Tilda Swinton ninja-slices zombies in The Dead Don’t Die trailer

The peaceful town of Centerville finds itself battling a zombie horde as the dead start rising from their graves in the first trailer for , director Jim Jarmusch‘s deadpan foray into the zombie-comedy genre.

It’s an interesting new direction for Jarmusch, but based on the trailer, the genre is tailor-made for his idiosyncratic style and deadpan wit.

His career took off in 1984 with his first major film, . Shot entirely in black-and-white (a signature of the director’s early work), the film won the Caméra D’Or at the Cannes Film Festival that year and established the director as a darling of arthouse cinema.

Movies like , , and  further cemented his status. In 2005, Jarmusch won the Grand Prix at Cannes for , which starred Bill Murray as middle-aged man searching for the mother of the son he never met. And Jarmusch is no stranger to unusual takes on traditional horror stories, as evidenced by his 2013 “crypto-vampire love story,” .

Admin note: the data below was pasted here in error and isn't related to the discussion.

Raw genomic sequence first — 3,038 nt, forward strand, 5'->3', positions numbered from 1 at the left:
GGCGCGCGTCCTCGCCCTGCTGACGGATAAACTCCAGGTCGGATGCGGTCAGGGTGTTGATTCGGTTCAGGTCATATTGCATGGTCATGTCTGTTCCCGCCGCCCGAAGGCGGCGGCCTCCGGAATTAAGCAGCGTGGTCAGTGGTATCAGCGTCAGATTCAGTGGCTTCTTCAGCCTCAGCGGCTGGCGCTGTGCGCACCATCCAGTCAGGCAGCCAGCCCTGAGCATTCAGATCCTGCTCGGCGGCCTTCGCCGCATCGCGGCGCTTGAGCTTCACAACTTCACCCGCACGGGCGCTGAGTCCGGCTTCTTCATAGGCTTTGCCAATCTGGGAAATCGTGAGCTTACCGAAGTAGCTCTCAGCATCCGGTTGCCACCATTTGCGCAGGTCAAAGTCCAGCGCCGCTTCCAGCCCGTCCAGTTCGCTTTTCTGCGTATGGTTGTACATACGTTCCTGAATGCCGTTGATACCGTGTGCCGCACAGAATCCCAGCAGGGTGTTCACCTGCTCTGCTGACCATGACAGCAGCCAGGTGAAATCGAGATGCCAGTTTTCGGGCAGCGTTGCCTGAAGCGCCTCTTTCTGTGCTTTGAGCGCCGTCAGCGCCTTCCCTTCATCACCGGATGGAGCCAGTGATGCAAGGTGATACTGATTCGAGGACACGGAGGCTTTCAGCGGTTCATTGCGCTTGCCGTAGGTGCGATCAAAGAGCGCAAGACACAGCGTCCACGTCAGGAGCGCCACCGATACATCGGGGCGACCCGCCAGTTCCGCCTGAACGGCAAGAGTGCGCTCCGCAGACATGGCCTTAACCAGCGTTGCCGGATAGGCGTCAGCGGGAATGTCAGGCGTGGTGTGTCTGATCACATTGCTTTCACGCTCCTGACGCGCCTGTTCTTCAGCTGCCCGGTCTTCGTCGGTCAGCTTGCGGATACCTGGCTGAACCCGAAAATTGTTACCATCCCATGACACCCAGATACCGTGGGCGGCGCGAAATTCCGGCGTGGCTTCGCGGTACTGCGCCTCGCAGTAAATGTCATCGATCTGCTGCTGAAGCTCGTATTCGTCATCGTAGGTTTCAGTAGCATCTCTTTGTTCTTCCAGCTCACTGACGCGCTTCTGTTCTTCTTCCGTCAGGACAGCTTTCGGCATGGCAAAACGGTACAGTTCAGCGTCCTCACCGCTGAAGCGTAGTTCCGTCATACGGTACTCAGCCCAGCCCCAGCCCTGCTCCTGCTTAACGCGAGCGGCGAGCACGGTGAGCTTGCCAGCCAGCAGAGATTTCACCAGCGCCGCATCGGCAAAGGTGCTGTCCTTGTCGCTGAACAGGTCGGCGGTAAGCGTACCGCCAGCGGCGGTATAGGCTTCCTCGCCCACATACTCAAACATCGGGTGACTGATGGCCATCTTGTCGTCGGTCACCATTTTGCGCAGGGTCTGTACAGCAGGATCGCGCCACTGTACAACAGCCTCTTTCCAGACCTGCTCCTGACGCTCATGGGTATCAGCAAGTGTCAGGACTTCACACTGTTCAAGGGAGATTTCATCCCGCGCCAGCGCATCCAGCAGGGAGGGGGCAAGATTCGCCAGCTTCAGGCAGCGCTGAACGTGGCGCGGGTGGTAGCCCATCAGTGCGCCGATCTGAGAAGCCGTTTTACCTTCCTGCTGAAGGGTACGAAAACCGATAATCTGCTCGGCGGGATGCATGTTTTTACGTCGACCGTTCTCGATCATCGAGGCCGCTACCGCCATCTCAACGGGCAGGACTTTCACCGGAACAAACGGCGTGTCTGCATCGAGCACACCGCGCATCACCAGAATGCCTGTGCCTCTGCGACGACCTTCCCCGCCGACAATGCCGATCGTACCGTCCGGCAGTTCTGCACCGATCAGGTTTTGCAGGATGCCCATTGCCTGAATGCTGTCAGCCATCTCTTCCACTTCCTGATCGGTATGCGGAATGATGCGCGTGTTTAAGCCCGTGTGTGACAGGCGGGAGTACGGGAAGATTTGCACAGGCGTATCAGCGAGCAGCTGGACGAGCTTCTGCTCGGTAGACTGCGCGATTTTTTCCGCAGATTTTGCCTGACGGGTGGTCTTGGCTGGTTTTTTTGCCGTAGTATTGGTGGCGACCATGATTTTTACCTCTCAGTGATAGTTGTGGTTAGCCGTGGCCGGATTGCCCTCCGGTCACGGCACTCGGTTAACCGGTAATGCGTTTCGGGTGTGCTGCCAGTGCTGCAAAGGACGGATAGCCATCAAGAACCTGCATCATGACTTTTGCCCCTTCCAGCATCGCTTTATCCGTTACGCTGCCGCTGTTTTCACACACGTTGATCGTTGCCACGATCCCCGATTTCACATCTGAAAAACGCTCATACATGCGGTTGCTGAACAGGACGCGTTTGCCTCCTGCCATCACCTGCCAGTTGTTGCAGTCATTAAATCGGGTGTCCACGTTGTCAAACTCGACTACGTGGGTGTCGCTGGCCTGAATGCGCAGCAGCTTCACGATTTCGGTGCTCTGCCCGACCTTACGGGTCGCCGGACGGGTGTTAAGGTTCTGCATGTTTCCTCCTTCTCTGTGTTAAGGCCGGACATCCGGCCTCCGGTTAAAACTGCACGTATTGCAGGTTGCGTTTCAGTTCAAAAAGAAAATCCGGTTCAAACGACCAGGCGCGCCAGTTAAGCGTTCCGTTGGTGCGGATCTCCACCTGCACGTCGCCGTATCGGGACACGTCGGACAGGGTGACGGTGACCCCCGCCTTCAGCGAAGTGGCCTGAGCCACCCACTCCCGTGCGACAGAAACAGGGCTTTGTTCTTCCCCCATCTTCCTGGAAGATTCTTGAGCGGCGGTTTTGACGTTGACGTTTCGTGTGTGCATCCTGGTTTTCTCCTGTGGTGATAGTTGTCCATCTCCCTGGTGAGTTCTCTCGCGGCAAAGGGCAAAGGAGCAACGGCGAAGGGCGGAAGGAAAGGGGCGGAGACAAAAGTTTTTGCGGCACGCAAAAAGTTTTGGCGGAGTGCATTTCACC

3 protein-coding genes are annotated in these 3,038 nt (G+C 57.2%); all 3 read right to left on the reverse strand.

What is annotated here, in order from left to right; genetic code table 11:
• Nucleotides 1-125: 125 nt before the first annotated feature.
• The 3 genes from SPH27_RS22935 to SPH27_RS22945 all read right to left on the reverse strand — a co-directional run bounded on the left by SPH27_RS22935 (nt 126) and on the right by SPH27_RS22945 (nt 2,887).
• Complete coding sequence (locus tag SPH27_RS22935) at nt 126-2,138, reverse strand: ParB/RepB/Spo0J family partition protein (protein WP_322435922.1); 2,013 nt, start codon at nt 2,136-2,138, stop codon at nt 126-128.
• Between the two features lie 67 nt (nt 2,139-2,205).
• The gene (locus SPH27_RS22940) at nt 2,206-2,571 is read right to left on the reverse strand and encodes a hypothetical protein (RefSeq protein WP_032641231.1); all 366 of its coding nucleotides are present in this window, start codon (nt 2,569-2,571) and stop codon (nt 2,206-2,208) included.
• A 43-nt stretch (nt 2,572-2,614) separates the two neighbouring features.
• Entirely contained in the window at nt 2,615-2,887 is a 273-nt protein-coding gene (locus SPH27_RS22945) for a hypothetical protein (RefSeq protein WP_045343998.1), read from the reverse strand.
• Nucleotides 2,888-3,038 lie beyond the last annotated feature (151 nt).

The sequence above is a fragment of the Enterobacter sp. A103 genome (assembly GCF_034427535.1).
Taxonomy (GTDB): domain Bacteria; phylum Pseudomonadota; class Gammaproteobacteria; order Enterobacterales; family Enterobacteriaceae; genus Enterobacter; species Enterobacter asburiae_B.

Murray mentioned in an interview with last year that he had signed on to co-star in a new zombie movie from Jarmusch. Murray, of course, had a well-known cameo in the 2009 film , in which he played himself pretending to be a zombie to fool the undead hordes over-running Los Angeles. He called Jarmusch’s script “hilarious” and confirmed he would be playing a zombie in . He plays Police Chief Cliff Robertson with his trademark deadpan wit, which bounces nicely off Adam Driver’s Officer Ronald Peterson.

The all-star cast—many of whom, like Murray, have worked with Jarmusch on prior projects—also includes Chloë Sevigny, Steve Buscemi, Danny Glover, Rosie Perez, Selena Gomez, Tom Waits, Sara Driver, Caleb Landry Jones, and RZA. Iggy Pop and Carol Kane show up as zombies seeking out coffee and a glass of chardonnay, since these zombies apparently gravitate toward things they did while they were alive (including tennis). Tilda Swinton shines as a Scottish morgue attendant who honestly is not that good at makeup; her bodies end up looking like escapees from a 1980s Culture Club music video. But she has a secret passion for Japanese swordplay: “I’m quite confident in my ability to defend myself against the undead.”

Other Centerville residents don’t always fare so well, although Driver’s Peterson shows considerable dexterity with a makeshift machete to behead the encroaching zombie horde. “Those are some pretty good cuts. You played some minor league ball, didn’t you?” Robertson asks. “A little class A, but it was a long time ago,” Peterson acknowledges. All in all, should be a welcome addition to the zombie comedy genre.

hits theaters on June 14, 2019.

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